Gwen notes how Sybil helped her get her first job with the telephone company, which led to her meeting her husband. It’s a bit of a long story, but as everyone sits listening, they smile as they think of the best among them who was taken too soon.
Gwen tells the family,
“I’ll never forget her. Her kindness saved my life.”
It makes you wonder what would have happened to the family had Sybil lived.
Back to Thomas. No matter how hard he tries (not that hard, actually), his reputation seems to denigrate. Even Robert gave him a dressing down after the "Gwen incident" telling him he doesn't like to see such things.
3. Back up a minute to when the family was meeting Mr. and Mrs. Harding for the first time. Sorry, things are out of order today, but this one was too funny to pass up.
They are talking about education for women, the women’s college that they are all involved with now, and Isobel is preening over women’s issues the way she does.
They ask to hear Gwen’s story, and she tells them that she didn’t have any higher education.
To which Mary replied,
“Who did? All we were taught was French, prejudice, and dance steps.”
So clever, Mary! Just think of how charming you’d be if you actually HAD had an education.
4. Mary had some wonderful quips in this episode. As well as some jabs.
I’m not sure which category this quote falls into, but I loved it so I have to include it.
First, you’ll remember handsome Henry Talbot, Lady Shackleton’s nephew. He’s mysterious. He’s from London, the son of a Parliamentarian. He’s oh-so-handsome. And he’s a racecar driver!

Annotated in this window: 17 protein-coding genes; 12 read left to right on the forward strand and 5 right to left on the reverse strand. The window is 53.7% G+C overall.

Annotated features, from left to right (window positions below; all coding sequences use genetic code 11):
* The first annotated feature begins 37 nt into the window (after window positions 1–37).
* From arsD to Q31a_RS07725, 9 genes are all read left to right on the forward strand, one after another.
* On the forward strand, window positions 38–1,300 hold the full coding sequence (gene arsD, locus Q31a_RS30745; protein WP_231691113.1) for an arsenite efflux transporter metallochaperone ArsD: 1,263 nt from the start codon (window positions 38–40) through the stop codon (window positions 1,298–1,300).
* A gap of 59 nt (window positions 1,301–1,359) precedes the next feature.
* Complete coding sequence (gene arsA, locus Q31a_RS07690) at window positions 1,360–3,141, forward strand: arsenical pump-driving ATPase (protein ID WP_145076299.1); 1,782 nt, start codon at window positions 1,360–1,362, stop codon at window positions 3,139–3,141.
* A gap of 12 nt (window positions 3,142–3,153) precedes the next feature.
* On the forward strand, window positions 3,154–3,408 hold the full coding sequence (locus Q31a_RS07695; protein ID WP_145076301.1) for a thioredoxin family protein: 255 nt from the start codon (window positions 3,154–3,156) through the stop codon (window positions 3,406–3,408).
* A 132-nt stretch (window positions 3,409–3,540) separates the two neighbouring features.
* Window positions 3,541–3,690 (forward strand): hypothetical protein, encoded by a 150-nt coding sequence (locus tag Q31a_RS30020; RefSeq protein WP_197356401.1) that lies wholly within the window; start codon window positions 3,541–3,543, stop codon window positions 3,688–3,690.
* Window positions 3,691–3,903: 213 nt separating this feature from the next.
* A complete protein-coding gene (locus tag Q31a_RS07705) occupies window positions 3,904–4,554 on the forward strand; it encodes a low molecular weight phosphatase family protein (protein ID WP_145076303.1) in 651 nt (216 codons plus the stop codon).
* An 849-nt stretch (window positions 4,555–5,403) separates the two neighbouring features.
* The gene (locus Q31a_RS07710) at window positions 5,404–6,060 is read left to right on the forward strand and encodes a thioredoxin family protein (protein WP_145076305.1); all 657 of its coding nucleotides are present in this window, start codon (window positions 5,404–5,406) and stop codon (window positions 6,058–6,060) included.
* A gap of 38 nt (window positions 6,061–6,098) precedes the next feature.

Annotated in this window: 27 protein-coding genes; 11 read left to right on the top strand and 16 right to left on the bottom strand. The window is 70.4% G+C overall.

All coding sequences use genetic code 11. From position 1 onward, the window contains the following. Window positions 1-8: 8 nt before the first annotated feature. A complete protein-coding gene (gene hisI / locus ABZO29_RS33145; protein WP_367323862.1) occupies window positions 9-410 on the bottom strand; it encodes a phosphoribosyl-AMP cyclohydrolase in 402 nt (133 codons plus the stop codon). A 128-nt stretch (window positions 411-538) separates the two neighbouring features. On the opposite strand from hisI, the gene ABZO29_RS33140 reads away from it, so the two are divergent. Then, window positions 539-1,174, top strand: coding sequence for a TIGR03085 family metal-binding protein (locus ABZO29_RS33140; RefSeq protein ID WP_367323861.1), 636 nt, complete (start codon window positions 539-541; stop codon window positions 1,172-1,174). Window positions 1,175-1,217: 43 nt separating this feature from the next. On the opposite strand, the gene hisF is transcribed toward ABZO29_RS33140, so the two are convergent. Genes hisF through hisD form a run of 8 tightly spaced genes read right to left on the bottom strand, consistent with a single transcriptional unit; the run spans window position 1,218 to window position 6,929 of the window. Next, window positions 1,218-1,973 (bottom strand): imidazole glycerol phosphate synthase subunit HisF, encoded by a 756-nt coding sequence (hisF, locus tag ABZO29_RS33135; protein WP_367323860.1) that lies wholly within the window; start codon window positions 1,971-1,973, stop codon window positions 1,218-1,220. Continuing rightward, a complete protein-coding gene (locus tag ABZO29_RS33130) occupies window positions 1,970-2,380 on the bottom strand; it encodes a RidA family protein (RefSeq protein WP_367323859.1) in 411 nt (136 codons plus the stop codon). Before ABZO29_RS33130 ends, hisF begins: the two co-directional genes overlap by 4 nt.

He offers her his card when they meet at Downton, and he tells her he hopes they can meet for lunch . . . or something . . . when she’s next in London.
Mary’s practically foaming at the mouth, but she’s playing it cool.
Flirting is her strong suit.
The two beautiful people do meet up for dinner in London (nevermind the fact that Anna is having a serious medical crisis—Mary’s going to have fun!) in a posh restaurant favored by car lovers. I smell a fling if there ever was one.
Mary glances coyly at the menu and says,
“I hope this means you’re boiling up to make a pass before we’re done.”
Talbot replies, “Probably. But will you accept?”
Mary, with a slight raise of an eyebrow says,
“No. But I shall enjoy the process enormously.”
I think Henry Talbot actually blushed!!
I know I blushed earlier in the episode when Violet was talking to Robert about Mary and said,
“Mary needs more than a handsome smile . . . and a hand on the gearstick.”
5. I hate only having to choose five lines because this week there were so many good ones. But alas, I must choose.
And this, I think, was my favorite of the entire episode.
Daisy and Mrs. Patmore are sitting in the kitchen together, gossiping as usual. Daisy says, “I wonder what Mrs. Hughes is up to.”
Mrs. Patmore, resting her chin in her hand, sighs.
“Ah, she knows the mystery of life by now . . . unlike me.”
Poor Mrs. Patmore. Don’t you just want to see her find her one true love?
And with that I’ll leave you to go out and make a name for yourself.
For the record, Edmund Burke once famously said, “All that’s needed for evil to triumph is for good men to do nothing.”
A good reminder to all of us.